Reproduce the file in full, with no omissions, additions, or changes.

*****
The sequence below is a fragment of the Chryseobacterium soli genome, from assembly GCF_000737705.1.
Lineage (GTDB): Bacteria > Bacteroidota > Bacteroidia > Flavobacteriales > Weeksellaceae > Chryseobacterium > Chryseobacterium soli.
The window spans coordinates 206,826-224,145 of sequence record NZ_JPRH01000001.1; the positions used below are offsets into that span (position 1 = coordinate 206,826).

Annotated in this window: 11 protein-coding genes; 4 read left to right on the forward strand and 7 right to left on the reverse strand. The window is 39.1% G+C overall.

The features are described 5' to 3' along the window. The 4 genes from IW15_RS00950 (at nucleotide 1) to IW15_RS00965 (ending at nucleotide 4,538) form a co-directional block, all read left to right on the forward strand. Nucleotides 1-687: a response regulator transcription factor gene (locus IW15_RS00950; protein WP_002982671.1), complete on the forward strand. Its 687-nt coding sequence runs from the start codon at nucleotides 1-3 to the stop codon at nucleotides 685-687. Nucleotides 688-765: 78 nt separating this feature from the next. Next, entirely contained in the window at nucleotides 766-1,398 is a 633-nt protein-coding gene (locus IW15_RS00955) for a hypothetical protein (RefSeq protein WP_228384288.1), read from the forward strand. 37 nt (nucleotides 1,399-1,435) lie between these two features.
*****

The sequence below is a fragment of the Chryseobacterium soli genome, from assembly GCF_000737705.1.
Lineage (GTDB): Bacteria > Bacteroidota > Bacteroidia > Flavobacteriales > Weeksellaceae > Chryseobacterium > Chryseobacterium soli.
The window spans coordinates 206,826-224,145 of sequence record NZ_JPRH01000001.1; the positions used below are offsets into that span (position 1 = coordinate 206,826).

Annotated in this window: 11 protein-coding genes; 4 read left to right on the forward strand and 7 right to left on the reverse strand. The window is 39.1% G+C overall.

The features are described 5' to 3' along the window. The 4 genes from IW15_RS00950 (at nucleotide 1) to IW15_RS00965 (ending at nucleotide 4,538) form a co-directional block, all read left to right on the forward strand. Nucleotides 1-687: a response regulator transcription factor gene (locus IW15_RS00950; protein WP_002982671.1), complete on the forward strand. Its 687-nt coding sequence runs from the start codon at nucleotides 1-3 to the stop codon at nucleotides 685-687. Nucleotides 688-765: 78 nt separating this feature from the next. Next, entirely contained in the window at nucleotides 766-1,398 is a 633-nt protein-coding gene (locus IW15_RS00955) for a hypothetical protein (RefSeq protein WP_228384288.1), read from the forward strand. 37 nt (nucleotides 1,399-1,435) lie between these two features.